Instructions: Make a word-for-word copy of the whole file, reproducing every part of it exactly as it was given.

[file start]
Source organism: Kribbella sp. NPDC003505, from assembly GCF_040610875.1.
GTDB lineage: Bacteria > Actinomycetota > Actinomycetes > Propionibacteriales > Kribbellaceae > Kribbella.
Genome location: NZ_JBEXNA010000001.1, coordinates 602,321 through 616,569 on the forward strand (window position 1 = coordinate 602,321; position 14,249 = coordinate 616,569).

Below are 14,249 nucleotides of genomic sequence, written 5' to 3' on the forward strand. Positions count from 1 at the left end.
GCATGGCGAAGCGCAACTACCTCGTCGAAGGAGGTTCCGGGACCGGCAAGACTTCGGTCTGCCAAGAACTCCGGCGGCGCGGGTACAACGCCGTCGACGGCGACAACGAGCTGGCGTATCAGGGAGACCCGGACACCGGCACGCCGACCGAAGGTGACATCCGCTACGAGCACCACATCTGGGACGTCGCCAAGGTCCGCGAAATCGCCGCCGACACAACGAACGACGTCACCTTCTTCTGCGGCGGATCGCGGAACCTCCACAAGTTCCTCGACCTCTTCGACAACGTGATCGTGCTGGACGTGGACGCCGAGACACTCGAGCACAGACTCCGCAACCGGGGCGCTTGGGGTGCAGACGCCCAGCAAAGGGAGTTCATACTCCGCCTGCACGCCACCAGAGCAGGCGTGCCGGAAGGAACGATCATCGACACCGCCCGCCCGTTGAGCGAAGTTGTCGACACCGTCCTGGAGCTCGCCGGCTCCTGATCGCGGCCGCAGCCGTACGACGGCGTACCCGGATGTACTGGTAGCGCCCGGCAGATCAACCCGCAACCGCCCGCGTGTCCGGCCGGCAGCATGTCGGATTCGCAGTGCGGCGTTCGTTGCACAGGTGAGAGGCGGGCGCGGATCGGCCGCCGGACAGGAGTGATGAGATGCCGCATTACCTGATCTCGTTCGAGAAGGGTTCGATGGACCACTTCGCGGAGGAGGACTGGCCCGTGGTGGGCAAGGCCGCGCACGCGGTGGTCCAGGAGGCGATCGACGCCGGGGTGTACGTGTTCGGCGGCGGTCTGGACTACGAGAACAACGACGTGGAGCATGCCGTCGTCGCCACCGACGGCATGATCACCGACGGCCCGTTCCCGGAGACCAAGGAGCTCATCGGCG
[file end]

Source organism: Kribbella sp. NPDC003505, from assembly GCF_040610875.1.
GTDB lineage: Bacteria > Actinomycetota > Actinomycetes > Propionibacteriales > Kribbellaceae > Kribbella.
Genome location: NZ_JBEXNA010000001.1, coordinates 602,321 through 616,569 on the forward strand (window position 1 = coordinate 602,321; position 14,249 = coordinate 616,569).

Below are 14,249 nucleotides of genomic sequence, written 5' to 3' on the forward strand. Positions count from 1 at the left end.
GCATGGCGAAGCGCAACTACCTCGTCGAAGGAGGTTCCGGGACCGGCAAGACTTCGGTCTGCCAAGAACTCCGGCGGCGCGGGTACAACGCCGTCGACGGCGACAACGAGCTGGCGTATCAGGGAGACCCGGACACCGGCACGCCGACCGAAGGTGACATCCGCTACGAGCACCACATCTGGGACGTCGCCAAGGTCCGCGAAATCGCCGCCGACACAACGAACGACGTCACCTTCTTCTGCGGCGGATCGCGGAACCTCCACAAGTTCCTCGACCTCTTCGACAACGTGATCGTGCTGGACGTGGACGCCGAGACACTCGAGCACAGACTCCGCAACCGGGGCGCTTGGGGTGCAGACGCCCAGCAAAGGGAGTTCATACTCCGCCTGCACGCCACCAGAGCAGGCGTGCCGGAAGGAACGATCATCGACACCGCCCGCCCGTTGAGCGAAGTTGTCGACACCGTCCTGGAGCTCGCCGGCTCCTGATCGCGGCCGCAGCCGTACGACGGCGTACCCGGATGTACTGGTAGCGCCCGGCAGATCAACCCGCAACCGCCCGCGTGTCCGGCCGGCAGCATGTCGGATTCGCAGTGCGGCGTTCGTTGCACAGGTGAGAGGCGGGCGCGGATCGGCCGCCGGACAGGAGTGATGAGATGCCGCATTACCTGATCTCGTTCGAGAAGGGTTCGATGGACCACTTCGCGGAGGAGGACTGGCCCGTGGTGGGCAAGGCCGCGCACGCGGTGGTCCAGGAGGCGATCGACGCCGGGGTGTACGTGTTCGGCGGCGGTCTGGACTACGAGAACAACGACGTGGAGCATGCCGTCGTCGCCACCGACGGCATGATCACCGACGGCCCGTTCCCGGAGACCAAGGAGCTCATCGGCG